Sci-Hub’s Domain Inactive Following Court’s Order

Sci-Hub's domainFollowing a recent ruling by a district court in Virginia in favor of the American Chemical Society (ACS), several domains of the controversial pirate website, Sci-Hub, have become inactive. In addition to slapping $4.8 million in damages, the ruling also stated that internet search engines and web-hosting services should refrain from providing access to such…
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Kudos launches solution to illegal sharing of copyright content

For immediate release, November 15th, 2017 –– Kudos, the award-winning service for maximizing the reach and impact of research publications, has announced the launch of its shareable PDF solution, which helps publishers prevent copyright infringement and reclaim lost usage from sharing of research articles on scholarly collaboration networks (SCNs). Continue reading “Kudos launches solution to illegal sharing of copyright content”

Launch Week’s FFAQs

It’s been a hectic and sometimes exhilarating first live week for us here at ScholarlyHub. The genuine interest and warm words our plan received, in private and on social media, bodes well for the broad support we will need once the funding campaign is launched (stay tuned!). A few critical and important points were raised, however, which we felt should to be addressed immediately. Some of them meant eliminating ambiguities or errors from our FAQs, while others are dealt with below. The following responses may not satisfy everyone, but at this very early stage we consider them to be the most responsible way of clarifying certain concerns: Continue reading “Launch Week’s FFAQs”

Academics Push for Alternative to ResearchGate

By Cristina Gallardo 8 November 2017

Original article in RF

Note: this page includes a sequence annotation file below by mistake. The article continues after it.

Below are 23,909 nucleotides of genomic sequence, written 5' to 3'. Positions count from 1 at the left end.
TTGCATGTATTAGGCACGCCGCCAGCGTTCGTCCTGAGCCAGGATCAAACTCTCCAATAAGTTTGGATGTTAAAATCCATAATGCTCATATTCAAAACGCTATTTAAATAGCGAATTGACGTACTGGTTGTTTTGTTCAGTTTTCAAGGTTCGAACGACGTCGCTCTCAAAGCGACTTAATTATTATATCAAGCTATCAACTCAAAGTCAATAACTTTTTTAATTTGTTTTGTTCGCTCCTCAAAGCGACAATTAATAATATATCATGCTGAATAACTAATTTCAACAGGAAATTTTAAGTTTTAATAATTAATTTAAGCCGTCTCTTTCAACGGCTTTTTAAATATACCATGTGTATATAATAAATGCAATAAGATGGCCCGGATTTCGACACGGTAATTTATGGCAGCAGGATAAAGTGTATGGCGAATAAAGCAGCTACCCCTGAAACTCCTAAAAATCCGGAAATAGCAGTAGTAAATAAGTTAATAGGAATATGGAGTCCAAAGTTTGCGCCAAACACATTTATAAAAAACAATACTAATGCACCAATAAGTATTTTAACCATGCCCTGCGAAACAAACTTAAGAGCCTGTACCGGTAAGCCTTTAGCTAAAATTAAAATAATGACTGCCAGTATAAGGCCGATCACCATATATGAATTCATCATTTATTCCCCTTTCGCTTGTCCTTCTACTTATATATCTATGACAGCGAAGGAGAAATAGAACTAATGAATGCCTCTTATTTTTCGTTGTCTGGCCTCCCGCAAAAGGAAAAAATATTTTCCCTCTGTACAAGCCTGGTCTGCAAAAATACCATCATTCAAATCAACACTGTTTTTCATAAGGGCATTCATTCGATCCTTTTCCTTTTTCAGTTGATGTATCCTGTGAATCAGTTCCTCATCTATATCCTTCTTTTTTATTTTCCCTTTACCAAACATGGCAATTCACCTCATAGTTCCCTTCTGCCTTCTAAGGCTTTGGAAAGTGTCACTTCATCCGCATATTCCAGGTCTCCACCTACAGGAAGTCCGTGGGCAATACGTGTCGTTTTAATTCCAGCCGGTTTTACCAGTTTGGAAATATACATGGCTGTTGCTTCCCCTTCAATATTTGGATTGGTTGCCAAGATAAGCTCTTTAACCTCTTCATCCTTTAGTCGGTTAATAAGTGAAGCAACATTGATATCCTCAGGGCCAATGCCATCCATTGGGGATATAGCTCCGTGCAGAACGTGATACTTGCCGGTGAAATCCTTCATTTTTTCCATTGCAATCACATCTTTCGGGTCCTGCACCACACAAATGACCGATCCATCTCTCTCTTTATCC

A group of academics based in Amsterdam is raising funds to build a social network and open-access repository platform without the financial motivations of ResearchGate.
ScholarlyHub, which launched the first iteration of its site last week, aims to raise €500,000 through crowdfunding to develop an open-access repository and social network that responds to scholars’ needs rather than to financial interests, according to its founder Guy Geltner, a professor of medieval history at the University of Amsterdam. Continue reading “Academics Push for Alternative to ResearchGate”

Scholars Launch Non-Profit Rival to ResearchGate and Academia.edu

By david.matthews@timeshighereducation.com

Original article in THE

Would you pay $25 (£19.10) a year to use a not-for-profit alternative to ResearchGate or Academia.edu?

A group of open access campaigners are raising money to build a rival to academia’s biggest social networks, who they say cannot be trusted to put researchers’ interests first.

ScholarlyHub is trying to raise up to €500,000 (£446,000) in order to build a platform that would at once be a social network, publishing platform and repository. Continue reading “Scholars Launch Non-Profit Rival to ResearchGate and Academia.edu”

A Nonprofit Alternative to ResearchGate

Scholars are planning an alternative site on which to network and share work.

By Lindsay McKenzie    November 9, 2017

Original Article Inside Higher ED

A nonprofit scholarly networking and publishing platform is being planned as an alternative to for-profit platforms such as ResearchGate and Academia.edu. The platform, called ScholarlyHub, will be member-run, but first its team must raise 500,000 euros ($579,705) to build it. Continue reading “A Nonprofit Alternative to ResearchGate”